2 new scholars to train as learning health systems scientists
Drs. Annie Hoopes (left) and Kevin Duan are the third cohort selected for the CATALyST program.
Scholars will study in-home oxygen use for COPD and the use of patient portals for adolescent sexual and reproductive health
When Drs. Diana Buist and Paula Lozano decided to apply for a grant to start a Learning Health Systems (LHS) Centers of Excellence training program in 2017, the term “LHS” was unfamiliar to many early-career scientists. Almost 4 years later, not only has the field of LHS burgeoned, but Buist and Lozano now have a full training program — called CATALyST (which stands for the Consortium for Application Training to Advance the Learning health system with Scholars/Trainees) — funded by the Agency for Healthcare Research and Quality (AHRQ) and the Patient-Centered Outcomes Research Institute (PCORI). The third and final cohort for this 5-year grant was selected in late June, adding even more depth and breadth to the existing lineup of scholars and their mentors.
Joining the CATALyST program and the previously appointed scholars, each for 2-year appointments as of Sept. 30 , will be Drs. Annie Hoopes and Kevin Duan. “Just like the prior 2 rounds of CATALyST admissions, this final round proved to elicit very strong and promising candidates,” says Buist, who chaired this year’s admissions process. “We are so excited for the enthusiasm and capabilities that both Kevin and Annie will bring to the CATALyST learning community and the broader AHRQ/PCORI LHS community.”
Hoopes trained as a pediatrician and adolescent medicine physician, and subsequently obtained a master’s degree in public health. Most recently, she has been providing care to teens at The Adolescent Center at Kaiser Permanente Washington. Now with 75% CATALyST-protected time to focus on developing her research career, Hoopes plans to explore how to improve the design and use of the Kaiser Permanente patient portal for adolescent sexual and reproductive health needs.
“I’m thrilled to join a dynamic community of researchers committed to improving health systems,” says Hoopes. “The work of designing more equitable, high-quality care pathways for adolescents feels urgent and exciting, and I’m thankful for the opportunity to serve young people in this way with the support of CATALyST.” Hoopes’ primary co-mentors will be KPWHRI’s Rita Mangione-Smith, MD, MPH, and Megan Moreno, MD, MSEd, MPH, from the University of Wisconsin–Madison. The remainder of her mentorship team is composed of KPWHRI faculty Paula Lozano, MD, MPH, Marlaine Figueroa Gray, PhD, and James Ralston, MD, MPH.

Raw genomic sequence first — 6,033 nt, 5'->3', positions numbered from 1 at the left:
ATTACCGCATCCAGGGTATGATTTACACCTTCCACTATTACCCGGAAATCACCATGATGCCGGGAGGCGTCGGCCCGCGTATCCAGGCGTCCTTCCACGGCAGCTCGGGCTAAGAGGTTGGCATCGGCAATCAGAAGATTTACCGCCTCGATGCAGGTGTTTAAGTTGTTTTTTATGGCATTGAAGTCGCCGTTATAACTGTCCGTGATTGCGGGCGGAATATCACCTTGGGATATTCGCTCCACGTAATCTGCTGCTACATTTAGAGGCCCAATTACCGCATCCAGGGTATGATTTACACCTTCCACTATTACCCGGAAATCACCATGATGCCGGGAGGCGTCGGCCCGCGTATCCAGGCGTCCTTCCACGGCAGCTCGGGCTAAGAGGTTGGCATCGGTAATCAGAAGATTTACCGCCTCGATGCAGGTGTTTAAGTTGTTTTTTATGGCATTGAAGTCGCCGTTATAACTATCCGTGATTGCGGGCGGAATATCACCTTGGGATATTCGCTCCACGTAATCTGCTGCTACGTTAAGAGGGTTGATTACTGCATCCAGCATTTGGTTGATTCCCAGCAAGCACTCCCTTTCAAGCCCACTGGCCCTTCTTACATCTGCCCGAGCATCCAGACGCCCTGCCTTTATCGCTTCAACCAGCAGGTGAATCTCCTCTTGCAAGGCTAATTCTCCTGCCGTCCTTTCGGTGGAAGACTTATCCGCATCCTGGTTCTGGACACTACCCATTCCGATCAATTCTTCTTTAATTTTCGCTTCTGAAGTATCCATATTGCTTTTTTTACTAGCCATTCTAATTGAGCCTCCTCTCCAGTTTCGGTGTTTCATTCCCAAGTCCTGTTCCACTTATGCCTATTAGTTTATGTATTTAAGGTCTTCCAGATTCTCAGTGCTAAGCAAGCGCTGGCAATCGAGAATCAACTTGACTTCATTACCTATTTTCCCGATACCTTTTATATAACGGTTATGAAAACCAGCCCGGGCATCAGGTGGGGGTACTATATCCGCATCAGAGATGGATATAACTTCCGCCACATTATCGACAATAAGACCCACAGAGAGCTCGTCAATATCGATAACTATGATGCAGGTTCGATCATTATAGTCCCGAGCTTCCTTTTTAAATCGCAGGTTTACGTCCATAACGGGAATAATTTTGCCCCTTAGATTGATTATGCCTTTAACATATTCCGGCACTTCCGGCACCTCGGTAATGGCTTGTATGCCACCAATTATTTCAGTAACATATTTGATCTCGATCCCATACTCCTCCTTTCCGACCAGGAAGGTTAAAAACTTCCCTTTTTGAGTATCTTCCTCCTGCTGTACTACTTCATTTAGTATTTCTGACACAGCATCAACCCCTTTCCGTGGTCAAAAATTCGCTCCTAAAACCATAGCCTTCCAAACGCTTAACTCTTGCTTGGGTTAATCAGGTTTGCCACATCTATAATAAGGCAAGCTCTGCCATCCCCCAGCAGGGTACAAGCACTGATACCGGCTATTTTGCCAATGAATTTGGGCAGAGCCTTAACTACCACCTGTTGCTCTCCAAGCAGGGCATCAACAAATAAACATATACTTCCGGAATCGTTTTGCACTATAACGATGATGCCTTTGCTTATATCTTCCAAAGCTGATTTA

Duan, an internal medicine physician, just finished a fellowship in pulmonary and critical care medicine and a master’s degree in health services at the University of Washington. His research focus has been on health policy and economics. While his faculty appointment is based at the UW, Duan is planning to dig deep into identifying appropriate use of in-home oxygen for Department of Veterans Affairs (VA) patients with chronic obstructive pulmonary disease (COPD).
"I applied to join CATALyST as a scholar because of the unique training program that I know will prepare me for a career as a learning health systems researcher,” says Duan. “I look forward to the training, mentorship, and community that the program will provide."
Duan’s primary mentor will be David Au, MD, MPH, who, like Duan, is affiliated with both the UW and the Puget Sound VA. His other 2 mentors, also with the same affiliations, will be Edwin Wong, PhD, MA, and Laura Feemster, MD, MS.
The goal of LHS research is to make health care more effective, efficient, and patient-centered. The CATALyST training program, as well as the other AHRQ/PCORI Centers of Excellence, continues to build a new cadre of highly capable, early-career scientists who will make critical contributions to this mission.